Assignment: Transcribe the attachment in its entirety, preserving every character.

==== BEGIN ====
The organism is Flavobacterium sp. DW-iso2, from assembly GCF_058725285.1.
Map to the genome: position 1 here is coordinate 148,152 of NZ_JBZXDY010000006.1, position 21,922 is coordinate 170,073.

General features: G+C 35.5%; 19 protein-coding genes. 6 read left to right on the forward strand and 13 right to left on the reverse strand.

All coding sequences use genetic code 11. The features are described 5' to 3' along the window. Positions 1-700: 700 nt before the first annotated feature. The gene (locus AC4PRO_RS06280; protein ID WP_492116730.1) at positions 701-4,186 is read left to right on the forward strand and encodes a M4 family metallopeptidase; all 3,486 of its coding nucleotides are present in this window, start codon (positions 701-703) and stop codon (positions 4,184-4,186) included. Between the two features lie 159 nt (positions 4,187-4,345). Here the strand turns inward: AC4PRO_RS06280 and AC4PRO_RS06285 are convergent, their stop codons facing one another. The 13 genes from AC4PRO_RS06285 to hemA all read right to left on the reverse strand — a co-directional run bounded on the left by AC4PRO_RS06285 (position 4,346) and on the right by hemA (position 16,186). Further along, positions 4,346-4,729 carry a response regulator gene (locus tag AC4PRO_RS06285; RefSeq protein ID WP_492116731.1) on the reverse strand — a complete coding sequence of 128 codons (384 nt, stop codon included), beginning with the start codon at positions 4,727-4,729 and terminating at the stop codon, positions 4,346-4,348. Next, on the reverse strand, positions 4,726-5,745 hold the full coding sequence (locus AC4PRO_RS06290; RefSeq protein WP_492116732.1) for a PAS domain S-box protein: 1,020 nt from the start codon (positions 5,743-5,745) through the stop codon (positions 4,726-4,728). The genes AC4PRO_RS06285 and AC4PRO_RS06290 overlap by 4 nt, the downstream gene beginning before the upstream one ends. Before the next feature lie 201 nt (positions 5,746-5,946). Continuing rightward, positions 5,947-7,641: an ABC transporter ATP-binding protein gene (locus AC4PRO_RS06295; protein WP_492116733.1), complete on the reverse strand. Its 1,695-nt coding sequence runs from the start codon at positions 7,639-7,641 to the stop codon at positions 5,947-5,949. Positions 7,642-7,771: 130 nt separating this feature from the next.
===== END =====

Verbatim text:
The organism is Flavobacterium sp. DW-iso2, from assembly GCF_058725285.1.
Map to the genome: position 1 here is coordinate 148,152 of NZ_JBZXDY010000006.1, position 21,922 is coordinate 170,073.

General features: G+C 35.5%; 19 protein-coding genes. 6 read left to right on the forward strand and 13 right to left on the reverse strand.

All coding sequences use genetic code 11. The features are described 5' to 3' along the window. Positions 1-700: 700 nt before the first annotated feature. The gene (locus AC4PRO_RS06280; protein ID WP_492116730.1) at positions 701-4,186 is read left to right on the forward strand and encodes a M4 family metallopeptidase; all 3,486 of its coding nucleotides are present in this window, start codon (positions 701-703) and stop codon (positions 4,184-4,186) included. Between the two features lie 159 nt (positions 4,187-4,345). Here the strand turns inward: AC4PRO_RS06280 and AC4PRO_RS06285 are convergent, their stop codons facing one another. The 13 genes from AC4PRO_RS06285 to hemA all read right to left on the reverse strand — a co-directional run bounded on the left by AC4PRO_RS06285 (position 4,346) and on the right by hemA (position 16,186). Further along, positions 4,346-4,729 carry a response regulator gene (locus tag AC4PRO_RS06285; RefSeq protein ID WP_492116731.1) on the reverse strand — a complete coding sequence of 128 codons (384 nt, stop codon included), beginning with the start codon at positions 4,727-4,729 and terminating at the stop codon, positions 4,346-4,348. Next, on the reverse strand, positions 4,726-5,745 hold the full coding sequence (locus AC4PRO_RS06290; RefSeq protein WP_492116732.1) for a PAS domain S-box protein: 1,020 nt from the start codon (positions 5,743-5,745) through the stop codon (positions 4,726-4,728). The genes AC4PRO_RS06285 and AC4PRO_RS06290 overlap by 4 nt, the downstream gene beginning before the upstream one ends. Before the next feature lie 201 nt (positions 5,746-5,946). Continuing rightward, positions 5,947-7,641: an ABC transporter ATP-binding protein gene (locus AC4PRO_RS06295; protein WP_492116733.1), complete on the reverse strand. Its 1,695-nt coding sequence runs from the start codon at positions 7,639-7,641 to the stop codon at positions 5,947-5,949. Positions 7,642-7,771: 130 nt separating this feature from the next.